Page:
December 14, 2012

Primer: How to Get Bees (Part I: the Swarm)

What It Is: ±half of a colony's bees with their queen. FREE if you capture the bees yourself; at the swarm catcher's discretion depending on how difficult the capture is. Swarming season in the Denver area is heaviest in May/June, but you should be prepared March through July. (One thing to be aware of: late April is when most people start with packages, so some April/May swarms may not be swarms at all but  absconded packages instead.)

Why You Should Want One: a reproductive swarm is the by-product of a strong healthy colony. Although the swarm will depart with mostly young and eager wax-producers, expect the population to decline until replacements emerge in 3 weeks. This slow start gives a new beekeeper time to adjust to having bees. A nice big (soccer-ball size) swarm can fill a brand new top-bar hive with comb in just a few weeks, and the process is really cool to watch.

When to Get One: Start inquiring in February. Your bee club may not have a list started yet, but you want to be first on the list as they are first-come-first-served. Earlier swarms are best because they're more likely to have emanated from an overwintered colony, i.e., survivor stock.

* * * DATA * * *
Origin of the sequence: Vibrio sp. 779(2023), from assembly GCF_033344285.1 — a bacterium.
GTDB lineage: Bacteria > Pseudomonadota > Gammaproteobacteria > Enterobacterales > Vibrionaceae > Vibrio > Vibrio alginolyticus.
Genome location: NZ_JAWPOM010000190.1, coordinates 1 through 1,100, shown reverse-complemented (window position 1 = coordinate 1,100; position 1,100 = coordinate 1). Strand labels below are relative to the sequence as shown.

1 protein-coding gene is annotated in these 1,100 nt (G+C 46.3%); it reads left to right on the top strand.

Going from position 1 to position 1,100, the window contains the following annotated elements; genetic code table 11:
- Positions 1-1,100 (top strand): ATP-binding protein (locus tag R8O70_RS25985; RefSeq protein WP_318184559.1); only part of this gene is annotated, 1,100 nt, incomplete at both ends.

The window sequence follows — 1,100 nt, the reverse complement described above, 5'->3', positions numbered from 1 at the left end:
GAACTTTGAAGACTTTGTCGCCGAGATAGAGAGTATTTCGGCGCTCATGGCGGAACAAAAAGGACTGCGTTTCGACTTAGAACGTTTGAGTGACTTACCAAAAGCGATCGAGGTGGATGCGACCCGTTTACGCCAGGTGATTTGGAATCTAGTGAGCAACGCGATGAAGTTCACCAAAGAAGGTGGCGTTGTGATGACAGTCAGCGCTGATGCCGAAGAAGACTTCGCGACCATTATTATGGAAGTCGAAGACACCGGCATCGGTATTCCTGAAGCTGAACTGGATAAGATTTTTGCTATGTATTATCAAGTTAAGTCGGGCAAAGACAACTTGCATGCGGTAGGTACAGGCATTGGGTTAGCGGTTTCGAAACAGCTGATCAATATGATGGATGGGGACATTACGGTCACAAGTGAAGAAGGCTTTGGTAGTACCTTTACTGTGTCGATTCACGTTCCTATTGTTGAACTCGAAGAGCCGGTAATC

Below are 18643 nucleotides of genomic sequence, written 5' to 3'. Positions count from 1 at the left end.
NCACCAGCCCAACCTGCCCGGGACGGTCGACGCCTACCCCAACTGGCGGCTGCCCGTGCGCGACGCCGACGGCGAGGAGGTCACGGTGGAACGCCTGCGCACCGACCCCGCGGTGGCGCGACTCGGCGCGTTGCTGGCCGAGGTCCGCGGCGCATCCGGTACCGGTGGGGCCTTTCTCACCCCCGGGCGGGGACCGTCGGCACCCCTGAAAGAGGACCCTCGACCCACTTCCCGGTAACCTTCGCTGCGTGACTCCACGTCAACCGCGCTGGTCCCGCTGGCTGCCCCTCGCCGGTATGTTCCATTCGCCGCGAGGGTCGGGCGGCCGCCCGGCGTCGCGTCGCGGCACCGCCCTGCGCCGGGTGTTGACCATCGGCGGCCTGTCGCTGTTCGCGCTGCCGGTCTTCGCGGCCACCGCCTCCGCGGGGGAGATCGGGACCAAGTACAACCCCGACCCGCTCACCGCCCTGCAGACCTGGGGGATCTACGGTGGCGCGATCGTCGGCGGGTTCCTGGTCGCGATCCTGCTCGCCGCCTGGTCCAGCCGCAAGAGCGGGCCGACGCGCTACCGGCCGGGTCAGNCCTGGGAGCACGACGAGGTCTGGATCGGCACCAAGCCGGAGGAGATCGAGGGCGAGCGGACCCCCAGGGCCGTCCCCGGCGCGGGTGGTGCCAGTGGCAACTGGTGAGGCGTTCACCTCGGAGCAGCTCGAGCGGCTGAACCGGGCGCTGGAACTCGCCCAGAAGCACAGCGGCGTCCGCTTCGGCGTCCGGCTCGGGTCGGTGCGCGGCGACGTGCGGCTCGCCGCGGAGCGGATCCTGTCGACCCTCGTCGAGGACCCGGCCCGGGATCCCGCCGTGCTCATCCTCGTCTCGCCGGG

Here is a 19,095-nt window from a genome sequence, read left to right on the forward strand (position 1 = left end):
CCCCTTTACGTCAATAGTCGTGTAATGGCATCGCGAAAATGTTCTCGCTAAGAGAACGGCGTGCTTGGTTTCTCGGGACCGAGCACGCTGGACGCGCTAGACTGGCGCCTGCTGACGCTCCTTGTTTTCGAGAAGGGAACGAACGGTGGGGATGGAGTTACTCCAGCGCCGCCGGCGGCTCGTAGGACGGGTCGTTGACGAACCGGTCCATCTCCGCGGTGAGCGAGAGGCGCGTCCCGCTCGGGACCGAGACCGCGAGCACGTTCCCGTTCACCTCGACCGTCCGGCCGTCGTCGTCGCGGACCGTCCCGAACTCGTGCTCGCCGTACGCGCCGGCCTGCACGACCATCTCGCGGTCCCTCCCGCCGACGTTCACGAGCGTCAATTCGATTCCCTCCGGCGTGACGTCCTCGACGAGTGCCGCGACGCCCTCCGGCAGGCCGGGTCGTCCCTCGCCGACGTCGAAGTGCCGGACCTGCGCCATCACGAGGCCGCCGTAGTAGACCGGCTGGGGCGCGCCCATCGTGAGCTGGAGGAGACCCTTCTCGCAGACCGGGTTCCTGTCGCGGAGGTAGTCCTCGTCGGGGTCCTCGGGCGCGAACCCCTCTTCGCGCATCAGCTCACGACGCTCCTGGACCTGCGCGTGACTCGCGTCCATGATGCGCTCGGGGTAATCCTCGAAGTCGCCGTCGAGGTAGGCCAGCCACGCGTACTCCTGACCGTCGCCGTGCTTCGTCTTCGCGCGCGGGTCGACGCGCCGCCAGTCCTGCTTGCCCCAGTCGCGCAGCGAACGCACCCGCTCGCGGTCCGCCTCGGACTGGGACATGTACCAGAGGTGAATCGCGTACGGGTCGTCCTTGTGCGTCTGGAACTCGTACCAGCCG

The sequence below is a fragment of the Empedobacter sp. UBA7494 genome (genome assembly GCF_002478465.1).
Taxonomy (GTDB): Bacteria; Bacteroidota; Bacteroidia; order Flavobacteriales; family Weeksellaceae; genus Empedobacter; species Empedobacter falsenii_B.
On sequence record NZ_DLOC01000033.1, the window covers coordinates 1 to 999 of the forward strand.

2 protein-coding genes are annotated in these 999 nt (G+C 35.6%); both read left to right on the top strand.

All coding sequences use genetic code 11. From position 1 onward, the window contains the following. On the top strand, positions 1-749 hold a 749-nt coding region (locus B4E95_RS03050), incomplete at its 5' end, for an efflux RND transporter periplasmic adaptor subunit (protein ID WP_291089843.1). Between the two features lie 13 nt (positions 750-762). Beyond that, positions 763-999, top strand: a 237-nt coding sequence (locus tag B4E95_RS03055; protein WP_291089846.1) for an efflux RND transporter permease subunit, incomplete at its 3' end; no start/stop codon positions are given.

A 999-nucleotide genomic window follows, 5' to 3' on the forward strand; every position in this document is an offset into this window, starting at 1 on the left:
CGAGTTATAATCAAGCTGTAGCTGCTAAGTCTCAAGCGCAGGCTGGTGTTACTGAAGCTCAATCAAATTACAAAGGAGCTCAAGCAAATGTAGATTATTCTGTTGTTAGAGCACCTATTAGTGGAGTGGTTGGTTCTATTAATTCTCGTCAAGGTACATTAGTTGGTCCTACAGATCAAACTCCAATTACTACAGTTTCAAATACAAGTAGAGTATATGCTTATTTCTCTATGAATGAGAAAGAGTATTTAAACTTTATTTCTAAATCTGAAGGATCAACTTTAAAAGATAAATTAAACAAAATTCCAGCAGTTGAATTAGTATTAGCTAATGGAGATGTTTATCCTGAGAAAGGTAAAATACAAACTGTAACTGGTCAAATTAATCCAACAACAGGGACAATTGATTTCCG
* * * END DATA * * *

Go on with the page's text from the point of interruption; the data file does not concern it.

How to Get One: First, get on the Swarm List of your local beekeeping club. Some are listed on the Colorado State Beekeepers Association web site. For really local bees, go to the nearest firehouse and ask them to call you the next time someone calls them about a swarm.
Problems with Swarms: First there's the dying off part. Your colony goes backwards a bit before it starts to grow. Established beekeepers with drawn comb have an advantage over beginners with no resources. After population decline, the big bugaboo is unknown provenance. A swarm can be from a feral colony or someone's chemically-treated hive. I'm not condemning chemicals but nobody wants sick bees. Or maybe it's an afterswarm or after-afterswarm… There's no way to tell where they came from. The swarm we started with, conveniently captured for us, was on the smaller side and the queen failed very quickly. The president of our beekeeping club speculated that the bees weren't a swarm at all, but rather an absconded package. Experienced beekeepers would have requeened but we did not recognize the need until too late. Now that we know what 3lbs of bees looks like and have some idea of what is ab/normal behavior, we would restock with a swarm again but only if we know it's origin. A feral colony with proven overwintering skills would be ideal. Oh, one more thing: you should think about genetics. Colorado is too cold for Africanized genetics to be a concern, but it is a concern in Southern states.

Next-Best Option: the Package


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